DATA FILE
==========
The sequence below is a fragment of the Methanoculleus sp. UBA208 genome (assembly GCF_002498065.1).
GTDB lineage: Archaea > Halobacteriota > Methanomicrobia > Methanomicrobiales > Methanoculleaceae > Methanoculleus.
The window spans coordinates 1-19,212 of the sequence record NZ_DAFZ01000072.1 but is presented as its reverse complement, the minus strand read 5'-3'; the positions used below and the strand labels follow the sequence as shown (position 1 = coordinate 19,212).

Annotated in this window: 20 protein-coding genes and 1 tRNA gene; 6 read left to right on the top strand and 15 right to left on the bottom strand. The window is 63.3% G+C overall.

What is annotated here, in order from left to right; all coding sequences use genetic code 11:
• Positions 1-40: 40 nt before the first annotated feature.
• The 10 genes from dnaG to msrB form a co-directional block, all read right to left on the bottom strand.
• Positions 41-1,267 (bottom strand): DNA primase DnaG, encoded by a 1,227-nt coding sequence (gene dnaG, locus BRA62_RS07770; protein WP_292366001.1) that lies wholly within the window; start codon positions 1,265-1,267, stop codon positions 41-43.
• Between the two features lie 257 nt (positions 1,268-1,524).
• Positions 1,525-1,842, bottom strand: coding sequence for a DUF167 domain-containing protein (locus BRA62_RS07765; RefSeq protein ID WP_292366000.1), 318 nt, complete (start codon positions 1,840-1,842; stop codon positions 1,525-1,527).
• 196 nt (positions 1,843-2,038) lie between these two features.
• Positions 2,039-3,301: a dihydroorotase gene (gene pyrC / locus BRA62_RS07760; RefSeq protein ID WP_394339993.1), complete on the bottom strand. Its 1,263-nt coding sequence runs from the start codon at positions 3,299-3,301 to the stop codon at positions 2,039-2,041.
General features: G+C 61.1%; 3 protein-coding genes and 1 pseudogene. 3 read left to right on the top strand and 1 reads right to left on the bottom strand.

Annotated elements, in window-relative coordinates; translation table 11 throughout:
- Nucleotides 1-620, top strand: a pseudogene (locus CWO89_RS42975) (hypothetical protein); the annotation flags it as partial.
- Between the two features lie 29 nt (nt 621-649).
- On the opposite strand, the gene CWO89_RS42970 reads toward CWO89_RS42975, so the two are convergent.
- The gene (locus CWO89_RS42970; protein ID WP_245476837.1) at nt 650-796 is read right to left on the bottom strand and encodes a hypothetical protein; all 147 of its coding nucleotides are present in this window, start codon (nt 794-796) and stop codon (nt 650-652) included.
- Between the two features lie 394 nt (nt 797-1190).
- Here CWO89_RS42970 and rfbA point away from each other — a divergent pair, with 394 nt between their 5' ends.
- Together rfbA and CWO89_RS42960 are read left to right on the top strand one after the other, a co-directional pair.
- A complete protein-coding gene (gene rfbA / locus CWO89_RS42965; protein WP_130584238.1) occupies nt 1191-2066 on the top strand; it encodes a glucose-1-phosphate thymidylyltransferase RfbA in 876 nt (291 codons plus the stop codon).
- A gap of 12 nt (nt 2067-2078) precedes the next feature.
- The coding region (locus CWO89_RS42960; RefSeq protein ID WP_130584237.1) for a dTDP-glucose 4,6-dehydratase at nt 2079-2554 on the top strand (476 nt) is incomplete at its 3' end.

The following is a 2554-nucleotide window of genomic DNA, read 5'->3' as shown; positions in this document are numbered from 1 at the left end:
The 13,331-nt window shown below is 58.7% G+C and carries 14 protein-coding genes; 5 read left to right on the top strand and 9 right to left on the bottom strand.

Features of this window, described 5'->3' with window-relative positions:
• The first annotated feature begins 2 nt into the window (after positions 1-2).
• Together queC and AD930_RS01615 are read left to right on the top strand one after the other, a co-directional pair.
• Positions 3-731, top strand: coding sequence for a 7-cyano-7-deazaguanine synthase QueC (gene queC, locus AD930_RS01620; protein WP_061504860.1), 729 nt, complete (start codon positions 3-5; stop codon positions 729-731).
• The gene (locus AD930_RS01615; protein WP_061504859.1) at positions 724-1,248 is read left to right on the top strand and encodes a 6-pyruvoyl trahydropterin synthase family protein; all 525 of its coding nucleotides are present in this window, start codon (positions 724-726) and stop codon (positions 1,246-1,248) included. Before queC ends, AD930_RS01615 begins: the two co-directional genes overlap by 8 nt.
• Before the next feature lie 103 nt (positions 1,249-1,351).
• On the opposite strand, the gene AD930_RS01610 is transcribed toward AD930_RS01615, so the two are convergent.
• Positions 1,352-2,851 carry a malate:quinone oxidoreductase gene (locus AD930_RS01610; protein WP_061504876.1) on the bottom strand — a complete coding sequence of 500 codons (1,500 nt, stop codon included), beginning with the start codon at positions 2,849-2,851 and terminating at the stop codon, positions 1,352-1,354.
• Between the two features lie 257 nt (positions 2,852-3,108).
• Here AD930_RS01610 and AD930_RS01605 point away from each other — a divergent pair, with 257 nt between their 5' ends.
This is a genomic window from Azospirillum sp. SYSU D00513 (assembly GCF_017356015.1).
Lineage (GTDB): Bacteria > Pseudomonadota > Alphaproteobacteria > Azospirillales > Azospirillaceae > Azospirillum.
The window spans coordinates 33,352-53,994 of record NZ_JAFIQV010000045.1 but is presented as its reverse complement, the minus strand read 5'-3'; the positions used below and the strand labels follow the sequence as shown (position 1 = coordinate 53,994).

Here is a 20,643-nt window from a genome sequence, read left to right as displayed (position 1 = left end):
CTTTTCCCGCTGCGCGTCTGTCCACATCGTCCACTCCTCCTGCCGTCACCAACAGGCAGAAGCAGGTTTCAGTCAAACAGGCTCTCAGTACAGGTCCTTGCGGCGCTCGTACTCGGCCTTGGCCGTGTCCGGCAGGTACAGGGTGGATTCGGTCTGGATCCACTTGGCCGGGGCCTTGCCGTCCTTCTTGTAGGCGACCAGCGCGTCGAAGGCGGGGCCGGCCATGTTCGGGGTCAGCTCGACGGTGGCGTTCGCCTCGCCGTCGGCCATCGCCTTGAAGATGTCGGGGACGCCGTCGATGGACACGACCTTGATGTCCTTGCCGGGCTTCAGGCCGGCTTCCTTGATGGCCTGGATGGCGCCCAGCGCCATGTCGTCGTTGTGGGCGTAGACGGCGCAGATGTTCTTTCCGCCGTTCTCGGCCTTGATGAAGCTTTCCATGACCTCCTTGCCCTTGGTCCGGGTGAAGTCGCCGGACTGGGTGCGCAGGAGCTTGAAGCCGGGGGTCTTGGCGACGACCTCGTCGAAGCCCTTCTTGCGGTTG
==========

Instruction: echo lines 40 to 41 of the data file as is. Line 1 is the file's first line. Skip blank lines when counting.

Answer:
Here is a 20,643-nt window from a genome sequence, read left to right as displayed (position 1 = left end):
CTTTTCCCGCTGCGCGTCTGTCCACATCGTCCACTCCTCCTGCCGTCACCAACAGGCAGAAGCAGGTTTCAGTCAAACAGGCTCTCAGTACAGGTCCTTGCGGCGCTCGTACTCGGCCTTGGCCGTGTCCGGCAGGTACAGGGTGGATTCGGTCTGGATCCACTTGGCCGGGGCCTTGCCGTCCTTCTTGTAGGCGACCAGCGCGTCGAAGGCGGGGCCGGCCATGTTCGGGGTCAGCTCGACGGTGGCGTTCGCCTCGCCGTCGGCCATCGCCTTGAAGATGTCGGGGACGCCGTCGATGGACACGACCTTGATGTCCTTGCCGGGCTTCAGGCCGGCTTCCTTGATGGCCTGGATGGCGCCCAGCGCCATGTCGTCGTTGTGGGCGTAGACGGCGCAGATGTTCTTTCCGCCGTTCTCGGCCTTGATGAAGCTTTCCATGACCTCCTTGCCCTTGGTCCGGGTGAAGTCGCCGGACTGGGTGCGCAGGAGCTTGAAGCCGGGGGTCTTGGCGACGACCTCGTCGAAGCCCTTCTTGCGGTTG